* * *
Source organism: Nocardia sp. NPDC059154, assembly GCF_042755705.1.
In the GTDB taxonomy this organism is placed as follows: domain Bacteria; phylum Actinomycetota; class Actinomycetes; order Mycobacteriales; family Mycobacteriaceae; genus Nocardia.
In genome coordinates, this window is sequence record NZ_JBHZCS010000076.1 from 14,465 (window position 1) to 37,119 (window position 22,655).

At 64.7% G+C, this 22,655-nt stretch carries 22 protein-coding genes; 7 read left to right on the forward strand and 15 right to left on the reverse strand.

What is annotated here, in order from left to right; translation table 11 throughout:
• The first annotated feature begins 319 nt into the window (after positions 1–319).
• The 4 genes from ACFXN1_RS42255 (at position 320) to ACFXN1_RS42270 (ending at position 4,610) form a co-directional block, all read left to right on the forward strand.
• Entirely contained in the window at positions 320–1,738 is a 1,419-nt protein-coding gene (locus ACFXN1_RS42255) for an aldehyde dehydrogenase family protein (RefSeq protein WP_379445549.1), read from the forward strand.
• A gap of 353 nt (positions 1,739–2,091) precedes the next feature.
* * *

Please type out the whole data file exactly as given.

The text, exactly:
Source organism: Nocardia sp. NPDC059154, assembly GCF_042755705.1.
In the GTDB taxonomy this organism is placed as follows: domain Bacteria; phylum Actinomycetota; class Actinomycetes; order Mycobacteriales; family Mycobacteriaceae; genus Nocardia.
In genome coordinates, this window is sequence record NZ_JBHZCS010000076.1 from 14,465 (window position 1) to 37,119 (window position 22,655).

At 64.7% G+C, this 22,655-nt stretch carries 22 protein-coding genes; 7 read left to right on the forward strand and 15 right to left on the reverse strand.

What is annotated here, in order from left to right; translation table 11 throughout:
• The first annotated feature begins 319 nt into the window (after positions 1–319).
• The 4 genes from ACFXN1_RS42255 (at position 320) to ACFXN1_RS42270 (ending at position 4,610) form a co-directional block, all read left to right on the forward strand.
• Entirely contained in the window at positions 320–1,738 is a 1,419-nt protein-coding gene (locus ACFXN1_RS42255) for an aldehyde dehydrogenase family protein (RefSeq protein WP_379445549.1), read from the forward strand.
• A gap of 353 nt (positions 1,739–2,091) precedes the next feature.